Here's Why I'm Leaving Spotify for Apple Music


Let me start by saying I'm not an Apple fan. There's a near-religious fervor among members of the media, the general public and an unseeing fandom that deifies Steve Jobs and his capitalism while preaching the Triumph of Design gospel. I do not consider myself one of the faithful. The company is a haughty, monied megalith that manufactures products for the urban wealthy at enormous cost to the people who make them.

But on Tuesday, Apple released Apple Music, a service to compete with Spotify. Spotify is a service I use happily, and it brings me no joy to repatriate even more of my money into Apple's bottomless coffers. But Apple Music might just be — and I have a hard time saying this — better. They're giving all of us a free three-month trial starting now, and I'm not sure if I'll go back to Spotify after my trial is over.

Here's why.

Apple Music has everything Spotify has.

Here's what Spotify has: an enormous music library, curated playlists, algorithmically generated radio stations and the ability to play files stored on your computer — all for about $10 a month.

Apple music has all this, even down to the approximately 30-million-song library. There are minor discrepancies — Apple has Taylor Swift and, like, one new Pharrell Williams song — but they're not the kind of holistic differences you'd see between Netflix, Hulu Plus and Amazon Prime. If it's on Spotify, chances are it's on Apple Music.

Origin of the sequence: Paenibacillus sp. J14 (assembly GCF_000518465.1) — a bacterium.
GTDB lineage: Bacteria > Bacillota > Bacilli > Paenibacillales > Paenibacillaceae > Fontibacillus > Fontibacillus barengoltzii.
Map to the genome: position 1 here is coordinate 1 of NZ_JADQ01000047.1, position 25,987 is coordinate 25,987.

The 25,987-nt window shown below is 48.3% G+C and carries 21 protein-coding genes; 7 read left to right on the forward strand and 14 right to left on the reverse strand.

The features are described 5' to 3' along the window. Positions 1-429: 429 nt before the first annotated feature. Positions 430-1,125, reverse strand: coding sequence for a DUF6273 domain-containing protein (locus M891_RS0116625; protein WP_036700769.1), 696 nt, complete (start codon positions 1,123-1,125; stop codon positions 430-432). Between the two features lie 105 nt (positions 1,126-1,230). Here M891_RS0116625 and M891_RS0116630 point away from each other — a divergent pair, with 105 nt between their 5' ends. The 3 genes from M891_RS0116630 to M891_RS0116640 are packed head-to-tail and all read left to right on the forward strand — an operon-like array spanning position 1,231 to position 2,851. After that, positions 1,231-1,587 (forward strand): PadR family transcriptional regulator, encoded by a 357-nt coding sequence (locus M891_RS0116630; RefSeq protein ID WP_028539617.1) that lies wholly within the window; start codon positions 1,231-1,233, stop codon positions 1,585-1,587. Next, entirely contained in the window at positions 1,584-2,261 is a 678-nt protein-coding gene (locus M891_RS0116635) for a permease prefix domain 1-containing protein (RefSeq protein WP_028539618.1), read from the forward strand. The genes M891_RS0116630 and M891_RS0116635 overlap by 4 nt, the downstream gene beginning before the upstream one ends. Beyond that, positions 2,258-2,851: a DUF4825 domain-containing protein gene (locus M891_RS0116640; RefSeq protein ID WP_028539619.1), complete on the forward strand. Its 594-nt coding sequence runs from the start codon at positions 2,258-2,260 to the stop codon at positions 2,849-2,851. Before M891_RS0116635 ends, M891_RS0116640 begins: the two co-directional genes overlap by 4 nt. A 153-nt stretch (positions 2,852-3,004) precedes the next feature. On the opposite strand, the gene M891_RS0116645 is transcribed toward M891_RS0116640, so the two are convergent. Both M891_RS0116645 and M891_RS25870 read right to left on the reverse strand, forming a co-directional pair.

It doesn't have that feature from Spotify where the app finds a song that syncs with your run, but I've never used that anyway.

Apple has real radio too.


Internet radio services like Pandora and Spotify Radio are not radio. Radio is live; it has hosts, interviews, mistakes, conversations and curators willing to take you outside of your comfort zone. This kind of live radio has been neglected while startups build better and better algorithms.

Apple is investing in the idea that humans serve humans better than algorithms. They've hired top talent from around the globe to launch Beats 1, a live, 24/7 radio station.

It's imperfect so far. Some Twitter users who have forgotten how radio works don't like that DJ Zane Lowe talks so much during his show or that expletives are censored. Apple should hurry up and add more channels, some say. But Apple clearly understands that, given the rise of live-streaming platforms, people want to hear more from other people than recommendation engines. And users are already hearing reruns — but, let's be honest, St. Vincent's show Tuesday night was dope.